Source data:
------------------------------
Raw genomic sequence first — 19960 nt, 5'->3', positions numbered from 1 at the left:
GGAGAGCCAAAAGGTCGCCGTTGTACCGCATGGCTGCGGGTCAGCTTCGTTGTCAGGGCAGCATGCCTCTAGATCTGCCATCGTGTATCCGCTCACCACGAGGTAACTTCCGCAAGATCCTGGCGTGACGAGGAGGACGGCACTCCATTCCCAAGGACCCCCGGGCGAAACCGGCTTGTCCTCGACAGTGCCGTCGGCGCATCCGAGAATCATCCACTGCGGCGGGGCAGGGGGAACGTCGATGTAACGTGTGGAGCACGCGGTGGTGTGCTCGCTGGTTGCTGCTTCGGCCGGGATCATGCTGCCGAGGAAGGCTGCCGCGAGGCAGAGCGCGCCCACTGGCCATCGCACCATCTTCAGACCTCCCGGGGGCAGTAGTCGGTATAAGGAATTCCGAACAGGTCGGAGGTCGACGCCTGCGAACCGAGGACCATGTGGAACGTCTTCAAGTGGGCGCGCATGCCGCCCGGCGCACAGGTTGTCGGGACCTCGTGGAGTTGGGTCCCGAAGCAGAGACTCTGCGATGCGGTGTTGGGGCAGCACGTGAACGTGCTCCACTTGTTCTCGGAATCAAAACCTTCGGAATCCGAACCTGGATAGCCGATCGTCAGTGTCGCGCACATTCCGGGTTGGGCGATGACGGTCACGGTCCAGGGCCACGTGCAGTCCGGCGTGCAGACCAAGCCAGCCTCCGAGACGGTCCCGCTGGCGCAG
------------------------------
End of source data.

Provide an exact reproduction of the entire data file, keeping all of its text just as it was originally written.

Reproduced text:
Raw genomic sequence first — 19960 nt, 5'->3', positions numbered from 1 at the left:
GGAGAGCCAAAAGGTCGCCGTTGTACCGCATGGCTGCGGGTCAGCTTCGTTGTCAGGGCAGCATGCCTCTAGATCTGCCATCGTGTATCCGCTCACCACGAGGTAACTTCCGCAAGATCCTGGCGTGACGAGGAGGACGGCACTCCATTCCCAAGGACCCCCGGGCGAAACCGGCTTGTCCTCGACAGTGCCGTCGGCGCATCCGAGAATCATCCACTGCGGCGGGGCAGGGGGAACGTCGATGTAACGTGTGGAGCACGCGGTGGTGTGCTCGCTGGTTGCTGCTTCGGCCGGGATCATGCTGCCGAGGAAGGCTGCCGCGAGGCAGAGCGCGCCCACTGGCCATCGCACCATCTTCAGACCTCCCGGGGGCAGTAGTCGGTATAAGGAATTCCGAACAGGTCGGAGGTCGACGCCTGCGAACCGAGGACCATGTGGAACGTCTTCAAGTGGGCGCGCATGCCGCCCGGCGCACAGGTTGTCGGGACCTCGTGGAGTTGGGTCCCGAAGCAGAGACTCTGCGATGCGGTGTTGGGGCAGCACGTGAACGTGCTCCACTTGTTCTCGGAATCAAAACCTTCGGAATCCGAACCTGGATAGCCGATCGTCAGTGTCGCGCACATTCCGGGTTGGGCGATGACGGTCACGGTCCAGGGCCACGTGCAGTCCGGCGTGCAGACCAAGCCAGCCTCCGAGACGGTCCCGCTGGCGCAG